It’s also possible to set your stuff apart by doing what, in general terms, others are doing, but changing it in some fundamental, perhaps unexpected, way, as with Twirlix (“One Seriously Twisted Treat”). Here, the salient feature, added to the Principal Register in 2013 based on a showing of acquired distinctiveness, extends along the length of the frozen confection, notably twisting around the pop as it goes.

Occasionally, incongruity itself can be a meaningful means of capturing attention. If, based on the context, you are able to anticipate what’s coming next, there’s a good chance you won’t really even notice it, whereas if the context (e.g., frozen confectionary) leads you to expect one kind of thing (crossed-over curl tops, tiny second scoops, etc.) but you encounter something very different (e.g., an inexplicable amalgam of tasty frozen treats and tacos), there’s a very good chance you’ll take note, as you might with Nacho. It’s not clear from USPTO records how long this mark, registered on the Supplemental Register in 2003 and again in 2009, has been in use, but it does appear that few other frozen confections resemble it. As such, it seems a natural candidate for the Supplemental Register.

Finally, one method for getting people’s attention is to reinvent what it means to be in your category. This appears to be what’s happened in the case of Dippin’ Dots. Here, rather than making mere modifications to the shape of traditional frozen confections, the owner decided to venture off into entirely unknown territory, reinventing the very form of the goods themselves. Because the goods are brightly colored, and (to my knowledge) no other frozen confections looked anything like them at the time of their introduction, it would have been easy for consumers to notice them (absolute distinctiveness) and to distinguish them from frozen confections originating from other sources (relative distinctiveness).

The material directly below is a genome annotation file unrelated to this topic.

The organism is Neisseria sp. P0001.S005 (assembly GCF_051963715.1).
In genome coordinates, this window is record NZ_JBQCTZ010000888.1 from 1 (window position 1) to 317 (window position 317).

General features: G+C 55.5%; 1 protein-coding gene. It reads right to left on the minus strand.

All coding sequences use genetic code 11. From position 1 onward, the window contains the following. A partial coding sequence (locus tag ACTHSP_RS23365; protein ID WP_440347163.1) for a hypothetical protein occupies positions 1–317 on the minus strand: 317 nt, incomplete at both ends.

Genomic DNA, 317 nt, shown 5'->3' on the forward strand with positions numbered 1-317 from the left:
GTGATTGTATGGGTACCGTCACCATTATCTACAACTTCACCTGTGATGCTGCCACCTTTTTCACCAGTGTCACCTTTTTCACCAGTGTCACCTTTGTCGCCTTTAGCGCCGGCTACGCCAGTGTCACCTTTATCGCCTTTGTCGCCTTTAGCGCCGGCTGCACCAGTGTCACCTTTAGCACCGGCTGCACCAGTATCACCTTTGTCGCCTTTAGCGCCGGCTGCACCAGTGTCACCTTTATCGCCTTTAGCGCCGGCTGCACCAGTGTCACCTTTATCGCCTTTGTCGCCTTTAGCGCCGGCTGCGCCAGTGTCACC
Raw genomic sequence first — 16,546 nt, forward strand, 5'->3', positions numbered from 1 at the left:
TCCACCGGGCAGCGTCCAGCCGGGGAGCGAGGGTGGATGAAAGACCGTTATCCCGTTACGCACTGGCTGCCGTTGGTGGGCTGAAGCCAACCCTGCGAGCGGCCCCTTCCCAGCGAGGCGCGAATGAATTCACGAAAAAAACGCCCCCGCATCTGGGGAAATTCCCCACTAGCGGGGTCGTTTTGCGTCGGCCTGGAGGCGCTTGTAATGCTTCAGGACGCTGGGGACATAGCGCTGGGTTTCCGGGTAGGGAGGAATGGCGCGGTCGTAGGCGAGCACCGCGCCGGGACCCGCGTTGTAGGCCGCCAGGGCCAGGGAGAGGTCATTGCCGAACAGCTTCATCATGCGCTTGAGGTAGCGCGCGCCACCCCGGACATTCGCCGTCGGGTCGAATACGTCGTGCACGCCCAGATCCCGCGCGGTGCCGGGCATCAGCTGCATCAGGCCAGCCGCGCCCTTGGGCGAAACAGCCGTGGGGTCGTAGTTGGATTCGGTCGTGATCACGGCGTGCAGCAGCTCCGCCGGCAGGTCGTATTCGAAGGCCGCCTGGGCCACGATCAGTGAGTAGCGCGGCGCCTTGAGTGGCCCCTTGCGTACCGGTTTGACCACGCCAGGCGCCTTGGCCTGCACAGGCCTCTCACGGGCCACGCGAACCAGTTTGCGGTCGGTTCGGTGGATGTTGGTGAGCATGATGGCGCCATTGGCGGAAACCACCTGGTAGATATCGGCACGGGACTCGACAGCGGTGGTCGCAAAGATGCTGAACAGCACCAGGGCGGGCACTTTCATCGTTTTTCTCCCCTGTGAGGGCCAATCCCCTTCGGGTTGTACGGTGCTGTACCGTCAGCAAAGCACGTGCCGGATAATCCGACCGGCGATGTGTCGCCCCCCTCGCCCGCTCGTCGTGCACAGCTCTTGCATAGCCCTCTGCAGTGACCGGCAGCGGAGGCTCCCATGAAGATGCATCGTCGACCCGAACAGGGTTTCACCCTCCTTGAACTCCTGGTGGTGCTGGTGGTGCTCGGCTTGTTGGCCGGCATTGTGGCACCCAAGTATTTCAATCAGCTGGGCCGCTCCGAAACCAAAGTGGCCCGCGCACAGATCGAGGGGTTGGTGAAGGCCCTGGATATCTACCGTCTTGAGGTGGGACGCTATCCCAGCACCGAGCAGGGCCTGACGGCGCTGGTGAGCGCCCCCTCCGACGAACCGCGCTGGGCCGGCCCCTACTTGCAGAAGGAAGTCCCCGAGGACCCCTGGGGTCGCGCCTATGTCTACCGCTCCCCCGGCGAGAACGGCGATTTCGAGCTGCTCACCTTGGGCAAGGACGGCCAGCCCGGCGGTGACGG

As the natural world shows us, in any given context many strategies exist for capturing attention and for standing out from those around you. Trademarks are an opportunity to get noticed and are, professionally speaking, the coolest things in the world. In my opinion, we could be of greater benefit to our clients and would be truer to the Lanham Act if we spent more time discerning, discussing, and dissecting distinctiveness.

ABA Section of Intellectual Property Law

This article is an abridged and edited version of one that originally appeared on page 13 of Landslide®, September/October 2016 (9:1).

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Ed Timberlake Jr. is a former trademark examining attorney at the U.S. Patent and Trademark Office, a former copyright examiner at the U.S. Copyright Office, and a board-certified specialist in trademark law.